When you think of oregano, what first comes to mind?
If you are a fan of either Greek or Italian food, you should almost certainly be picturing a fresh Greek salad of cucumbers, olives, onions, and feta cheese, with dried oregano sprinkled on top. On the other hand, if you love Italian pasta, you can probably already smell that pot of pasta sauce, with a generous handful of oregano, which is bubbling away on the stove.
Like many other culinary herbs and spices, such as curry and garlic, oregano has also been around for centuries as a medicinal herb for a wide variety of conditions and illnesses. What are some of these conditions, and how might oregano help?
Forms of oregano oil
In its medicinal form, oregano is usually available as oil, in either liquid or capsule form. The liquid oil can either be applied to the skin or taken it in oral form, depending upon the condition that is being treated. For applying it to the skin, it should be diluted at a ratio of one teaspoon of olive oil to one drop of oregano oil. If your patients are taking it under their tongue, the oil should be mixed with olive oil at a 1:1 ratio. The liquid should be dropped under the tongue, held for three minutes, before being rinsed out with water.
Properties of oregano oil
There are three distinct active ingredients in oregano oil that appear to provide its health beneficial properties:
- Carvacrol: This phenol compound stops the growth of several different bacterial strains.
- Rosmarinic acid: This is a very powerful antioxidant
- Thymol: This is an antifungal that may also boost the immune system
Staphylococcus aureus is one of the most common bacterial strains. It can cause conditions such as food poisoning or certain skin conditions. A 2005 study published in the journal Toxicology Mechanisms and Methods studied the effect of oregano oil on lab mice that had been infected with Staphylococcus.1 Out of the group of 14 mice given oregano oil, six (43 %) survived past 30 days, which was almost equivalent to the group of seven mice out of the 14 (50 percent) who received standard antibiotics.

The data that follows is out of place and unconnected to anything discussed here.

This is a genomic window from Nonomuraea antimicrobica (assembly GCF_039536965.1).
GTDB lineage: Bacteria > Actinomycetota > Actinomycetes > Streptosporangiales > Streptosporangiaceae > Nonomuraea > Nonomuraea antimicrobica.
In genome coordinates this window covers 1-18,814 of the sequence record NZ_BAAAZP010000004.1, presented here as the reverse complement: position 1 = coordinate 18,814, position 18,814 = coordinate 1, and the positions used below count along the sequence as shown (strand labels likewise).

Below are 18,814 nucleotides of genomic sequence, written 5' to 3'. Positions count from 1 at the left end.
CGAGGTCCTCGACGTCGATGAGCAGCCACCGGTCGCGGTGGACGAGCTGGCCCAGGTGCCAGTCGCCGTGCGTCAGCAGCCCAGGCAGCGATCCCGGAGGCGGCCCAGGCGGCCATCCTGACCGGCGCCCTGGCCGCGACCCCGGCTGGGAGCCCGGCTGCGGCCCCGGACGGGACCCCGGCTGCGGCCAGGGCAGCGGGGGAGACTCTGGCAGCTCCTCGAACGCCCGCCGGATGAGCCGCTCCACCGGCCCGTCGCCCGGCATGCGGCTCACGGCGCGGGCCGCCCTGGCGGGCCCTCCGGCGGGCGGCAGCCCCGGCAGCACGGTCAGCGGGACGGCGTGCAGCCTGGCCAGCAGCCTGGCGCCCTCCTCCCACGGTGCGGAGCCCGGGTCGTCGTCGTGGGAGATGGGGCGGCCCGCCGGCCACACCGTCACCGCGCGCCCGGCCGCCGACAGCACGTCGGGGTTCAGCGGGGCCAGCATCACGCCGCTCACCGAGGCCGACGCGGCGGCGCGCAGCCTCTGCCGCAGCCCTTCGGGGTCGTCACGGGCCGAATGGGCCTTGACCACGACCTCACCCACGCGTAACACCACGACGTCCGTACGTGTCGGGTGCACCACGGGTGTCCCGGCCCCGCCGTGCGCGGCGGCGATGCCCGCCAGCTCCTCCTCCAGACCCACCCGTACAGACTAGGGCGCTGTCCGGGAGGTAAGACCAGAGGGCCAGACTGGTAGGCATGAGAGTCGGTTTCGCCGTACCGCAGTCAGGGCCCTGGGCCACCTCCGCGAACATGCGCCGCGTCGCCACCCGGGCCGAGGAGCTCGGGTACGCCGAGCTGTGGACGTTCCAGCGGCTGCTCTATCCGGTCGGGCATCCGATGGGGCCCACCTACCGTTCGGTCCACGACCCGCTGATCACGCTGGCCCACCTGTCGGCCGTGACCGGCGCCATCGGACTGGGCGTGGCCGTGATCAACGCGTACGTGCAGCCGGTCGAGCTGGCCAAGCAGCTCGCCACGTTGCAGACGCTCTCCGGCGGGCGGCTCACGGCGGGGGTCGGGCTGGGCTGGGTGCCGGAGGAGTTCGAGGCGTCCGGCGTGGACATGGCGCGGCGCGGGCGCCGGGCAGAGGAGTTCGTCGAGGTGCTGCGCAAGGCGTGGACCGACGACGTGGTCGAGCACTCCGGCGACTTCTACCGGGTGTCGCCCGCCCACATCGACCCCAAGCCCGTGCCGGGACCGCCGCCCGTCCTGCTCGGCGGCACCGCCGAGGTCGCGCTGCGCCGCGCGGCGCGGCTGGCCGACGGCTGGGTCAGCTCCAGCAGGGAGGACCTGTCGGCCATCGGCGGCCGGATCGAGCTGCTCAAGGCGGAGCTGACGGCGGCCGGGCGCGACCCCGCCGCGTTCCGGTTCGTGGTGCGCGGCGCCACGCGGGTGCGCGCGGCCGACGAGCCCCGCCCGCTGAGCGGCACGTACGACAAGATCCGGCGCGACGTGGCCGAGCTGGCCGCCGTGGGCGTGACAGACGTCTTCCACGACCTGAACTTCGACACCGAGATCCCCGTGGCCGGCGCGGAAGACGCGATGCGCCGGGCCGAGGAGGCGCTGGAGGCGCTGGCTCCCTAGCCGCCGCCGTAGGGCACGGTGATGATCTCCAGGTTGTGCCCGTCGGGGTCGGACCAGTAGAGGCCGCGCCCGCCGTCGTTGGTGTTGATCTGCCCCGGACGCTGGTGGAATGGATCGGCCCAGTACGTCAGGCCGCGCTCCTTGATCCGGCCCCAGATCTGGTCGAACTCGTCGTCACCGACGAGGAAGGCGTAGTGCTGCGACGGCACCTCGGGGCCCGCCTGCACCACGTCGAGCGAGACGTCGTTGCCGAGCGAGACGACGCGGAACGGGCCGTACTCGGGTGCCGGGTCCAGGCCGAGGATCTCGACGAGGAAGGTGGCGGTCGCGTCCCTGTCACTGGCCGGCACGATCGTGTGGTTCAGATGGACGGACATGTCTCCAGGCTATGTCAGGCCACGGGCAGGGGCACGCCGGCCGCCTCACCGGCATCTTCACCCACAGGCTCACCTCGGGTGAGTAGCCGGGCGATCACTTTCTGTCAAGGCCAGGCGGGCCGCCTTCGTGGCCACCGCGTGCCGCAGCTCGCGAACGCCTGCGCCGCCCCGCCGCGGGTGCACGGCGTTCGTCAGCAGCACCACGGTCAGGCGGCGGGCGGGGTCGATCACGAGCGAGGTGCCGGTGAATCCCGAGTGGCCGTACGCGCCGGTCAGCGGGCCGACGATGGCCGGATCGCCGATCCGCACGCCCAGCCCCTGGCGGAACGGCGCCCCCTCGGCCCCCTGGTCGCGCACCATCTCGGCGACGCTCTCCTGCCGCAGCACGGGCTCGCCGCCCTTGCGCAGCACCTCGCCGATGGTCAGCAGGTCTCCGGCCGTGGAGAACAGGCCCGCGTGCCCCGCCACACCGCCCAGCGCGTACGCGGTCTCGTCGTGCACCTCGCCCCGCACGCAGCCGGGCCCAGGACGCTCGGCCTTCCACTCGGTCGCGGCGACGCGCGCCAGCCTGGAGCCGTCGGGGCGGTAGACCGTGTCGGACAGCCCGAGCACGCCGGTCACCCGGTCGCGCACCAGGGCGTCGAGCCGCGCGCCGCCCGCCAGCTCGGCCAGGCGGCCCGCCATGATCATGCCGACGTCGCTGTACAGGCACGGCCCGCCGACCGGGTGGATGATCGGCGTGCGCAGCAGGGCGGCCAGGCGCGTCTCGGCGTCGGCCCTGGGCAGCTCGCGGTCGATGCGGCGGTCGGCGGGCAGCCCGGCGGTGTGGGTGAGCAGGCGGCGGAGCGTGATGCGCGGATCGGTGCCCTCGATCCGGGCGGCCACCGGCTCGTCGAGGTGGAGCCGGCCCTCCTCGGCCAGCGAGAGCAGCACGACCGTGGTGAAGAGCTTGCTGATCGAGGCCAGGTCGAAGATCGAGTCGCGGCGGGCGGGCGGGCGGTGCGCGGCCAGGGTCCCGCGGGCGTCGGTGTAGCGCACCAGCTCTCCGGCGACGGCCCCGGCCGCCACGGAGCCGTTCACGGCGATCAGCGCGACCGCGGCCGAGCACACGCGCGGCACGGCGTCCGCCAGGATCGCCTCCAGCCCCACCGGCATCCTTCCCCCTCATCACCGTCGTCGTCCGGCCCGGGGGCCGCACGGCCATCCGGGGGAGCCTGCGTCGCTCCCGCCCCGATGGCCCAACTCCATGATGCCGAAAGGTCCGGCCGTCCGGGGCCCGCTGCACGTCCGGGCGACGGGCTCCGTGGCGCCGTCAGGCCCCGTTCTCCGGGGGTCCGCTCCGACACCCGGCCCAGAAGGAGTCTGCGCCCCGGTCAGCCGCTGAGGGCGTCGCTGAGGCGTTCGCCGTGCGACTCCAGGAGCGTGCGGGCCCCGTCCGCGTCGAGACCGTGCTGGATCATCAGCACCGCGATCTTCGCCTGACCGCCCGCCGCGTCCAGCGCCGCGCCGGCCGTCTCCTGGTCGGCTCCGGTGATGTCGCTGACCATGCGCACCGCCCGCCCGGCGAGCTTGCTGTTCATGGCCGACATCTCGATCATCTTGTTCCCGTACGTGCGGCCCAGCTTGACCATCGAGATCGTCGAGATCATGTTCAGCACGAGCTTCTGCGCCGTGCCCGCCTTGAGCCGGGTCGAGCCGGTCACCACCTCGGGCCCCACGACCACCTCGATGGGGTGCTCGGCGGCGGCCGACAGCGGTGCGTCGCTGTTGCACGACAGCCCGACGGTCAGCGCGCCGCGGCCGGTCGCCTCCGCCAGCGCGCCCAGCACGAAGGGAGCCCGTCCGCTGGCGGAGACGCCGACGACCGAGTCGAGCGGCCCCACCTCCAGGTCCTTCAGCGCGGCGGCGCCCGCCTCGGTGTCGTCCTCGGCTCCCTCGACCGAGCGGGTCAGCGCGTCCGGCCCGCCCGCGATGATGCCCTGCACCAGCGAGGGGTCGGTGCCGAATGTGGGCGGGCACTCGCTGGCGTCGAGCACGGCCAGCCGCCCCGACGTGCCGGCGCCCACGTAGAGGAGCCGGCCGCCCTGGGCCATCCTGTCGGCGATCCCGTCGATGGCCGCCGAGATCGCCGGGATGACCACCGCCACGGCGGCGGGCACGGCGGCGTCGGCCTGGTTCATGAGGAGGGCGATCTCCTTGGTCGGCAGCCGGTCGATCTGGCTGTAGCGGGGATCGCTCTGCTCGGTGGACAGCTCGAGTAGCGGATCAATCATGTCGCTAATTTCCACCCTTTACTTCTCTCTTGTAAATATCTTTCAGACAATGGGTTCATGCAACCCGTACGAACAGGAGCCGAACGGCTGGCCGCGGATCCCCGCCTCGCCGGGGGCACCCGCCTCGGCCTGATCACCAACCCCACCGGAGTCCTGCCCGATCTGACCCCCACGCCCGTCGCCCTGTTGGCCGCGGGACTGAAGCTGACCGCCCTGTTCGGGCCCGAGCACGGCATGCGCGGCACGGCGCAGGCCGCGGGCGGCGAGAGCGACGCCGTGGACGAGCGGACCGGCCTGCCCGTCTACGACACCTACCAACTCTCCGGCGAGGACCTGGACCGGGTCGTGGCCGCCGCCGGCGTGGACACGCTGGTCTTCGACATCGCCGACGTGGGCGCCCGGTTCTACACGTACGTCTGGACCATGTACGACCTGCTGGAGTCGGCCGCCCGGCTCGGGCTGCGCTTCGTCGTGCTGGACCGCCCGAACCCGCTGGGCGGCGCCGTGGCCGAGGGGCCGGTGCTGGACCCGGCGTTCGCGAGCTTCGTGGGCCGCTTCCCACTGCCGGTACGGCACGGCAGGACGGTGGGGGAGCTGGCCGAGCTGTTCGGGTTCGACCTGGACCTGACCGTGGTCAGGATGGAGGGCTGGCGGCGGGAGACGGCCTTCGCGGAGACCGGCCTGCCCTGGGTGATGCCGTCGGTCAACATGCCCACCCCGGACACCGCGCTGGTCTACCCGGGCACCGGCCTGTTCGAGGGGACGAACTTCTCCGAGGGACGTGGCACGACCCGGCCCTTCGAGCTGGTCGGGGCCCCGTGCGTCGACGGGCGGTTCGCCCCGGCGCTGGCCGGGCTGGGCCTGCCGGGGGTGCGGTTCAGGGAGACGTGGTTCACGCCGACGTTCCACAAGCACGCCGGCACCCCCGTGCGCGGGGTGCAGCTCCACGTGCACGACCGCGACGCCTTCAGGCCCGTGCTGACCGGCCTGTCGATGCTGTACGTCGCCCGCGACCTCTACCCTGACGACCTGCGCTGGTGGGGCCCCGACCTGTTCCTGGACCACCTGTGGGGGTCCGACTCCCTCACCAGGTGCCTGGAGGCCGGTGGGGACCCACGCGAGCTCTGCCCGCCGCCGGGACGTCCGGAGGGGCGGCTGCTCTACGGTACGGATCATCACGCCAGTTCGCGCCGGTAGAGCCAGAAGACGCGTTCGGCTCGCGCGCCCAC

A study in the 2001 issue of the Journal of Agricultural and Food Chemistry looked at the antioxidant levels (measured as oxygen radical absorbance capacity [ORAC] levels) and phenolic concentrations for 39 commonly used medicinal and culinary herbs.2
Overall, the culinary herbs had higher ORAC and phenolic concentrations than did the medicinal herbs. Three varieties of oregano had the highest phenolic and ORAC concentrations of all the tested herbs. The researchers thought this may have been due to oregano’s rosmarinic acid levels.2
Yeast is a type of fungus that is usually harmless, but can result in a number of digestive, reproductive, and infectious issues if it becomes overgrown. A 2010 article in the Brazilian Journal of Microbiology examined the effectiveness of oregano oil on 16 different strains of Candida.3 It was found to be approximately as effective as medication and could be a useful alternative.
This research shows that oregano carries on the same tradition as several other herbs and spices. They all serve dual purposes as both a way to complement the flavor of food and as an effective medicinal alternative to pharmaceuticals to treat many illnesses.
- Preuss HG, Echard B, Dadgar A, et al. (2005). Effects of essential oils and monolaurin on Staphylococcus aureus: In vitro and in vivo studies. Toxicology Mechanisms and Methods, 15(4), 279-285.
- Zheng W, Wang SY. (2001) Antioxidant activity and phenolic compounds in selected herbs. Journal of Agricultural and Food Chemistry, 49(11), 5165-5170.
- Cleff MB, Meinerz AR, Xavier M, et al. (2010). In vitro activity of Origanum vulgare essential oil against Candida species. Brazilian Journal of Microbiology, 41(1), 116-123.